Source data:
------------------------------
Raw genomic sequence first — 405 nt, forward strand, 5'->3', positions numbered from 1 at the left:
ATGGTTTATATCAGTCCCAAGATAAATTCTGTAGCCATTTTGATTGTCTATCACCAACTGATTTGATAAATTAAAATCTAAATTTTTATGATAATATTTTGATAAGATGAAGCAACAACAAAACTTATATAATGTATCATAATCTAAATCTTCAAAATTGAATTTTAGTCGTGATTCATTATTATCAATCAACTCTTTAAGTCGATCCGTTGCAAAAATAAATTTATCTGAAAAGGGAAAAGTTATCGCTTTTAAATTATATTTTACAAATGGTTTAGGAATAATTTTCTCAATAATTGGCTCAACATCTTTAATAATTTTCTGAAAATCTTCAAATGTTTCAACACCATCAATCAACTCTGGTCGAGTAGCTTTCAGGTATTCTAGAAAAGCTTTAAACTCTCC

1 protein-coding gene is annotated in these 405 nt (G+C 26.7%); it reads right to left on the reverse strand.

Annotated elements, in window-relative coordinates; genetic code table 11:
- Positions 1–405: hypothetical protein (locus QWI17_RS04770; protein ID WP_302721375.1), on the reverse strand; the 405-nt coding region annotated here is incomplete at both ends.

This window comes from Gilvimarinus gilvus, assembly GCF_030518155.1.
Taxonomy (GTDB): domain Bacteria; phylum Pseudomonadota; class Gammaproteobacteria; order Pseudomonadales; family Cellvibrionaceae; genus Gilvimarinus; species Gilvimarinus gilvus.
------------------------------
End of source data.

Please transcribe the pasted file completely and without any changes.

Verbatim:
Raw genomic sequence first — 405 nt, forward strand, 5'->3', positions numbered from 1 at the left:
ATGGTTTATATCAGTCCCAAGATAAATTCTGTAGCCATTTTGATTGTCTATCACCAACTGATTTGATAAATTAAAATCTAAATTTTTATGATAATATTTTGATAAGATGAAGCAACAACAAAACTTATATAATGTATCATAATCTAAATCTTCAAAATTGAATTTTAGTCGTGATTCATTATTATCAATCAACTCTTTAAGTCGATCCGTTGCAAAAATAAATTTATCTGAAAAGGGAAAAGTTATCGCTTTTAAATTATATTTTACAAATGGTTTAGGAATAATTTTCTCAATAATTGGCTCAACATCTTTAATAATTTTCTGAAAATCTTCAAATGTTTCAACACCATCAATCAACTCTGGTCGAGTAGCTTTCAGGTATTCTAGAAAAGCTTTAAACTCTCC

1 protein-coding gene is annotated in these 405 nt (G+C 26.7%); it reads right to left on the reverse strand.

Annotated elements, in window-relative coordinates; genetic code table 11:
- Positions 1–405: hypothetical protein (locus QWI17_RS04770; protein ID WP_302721375.1), on the reverse strand; the 405-nt coding region annotated here is incomplete at both ends.

This window comes from Gilvimarinus gilvus, assembly GCF_030518155.1.
Taxonomy (GTDB): domain Bacteria; phylum Pseudomonadota; class Gammaproteobacteria; order Pseudomonadales; family Cellvibrionaceae; genus Gilvimarinus; species Gilvimarinus gilvus.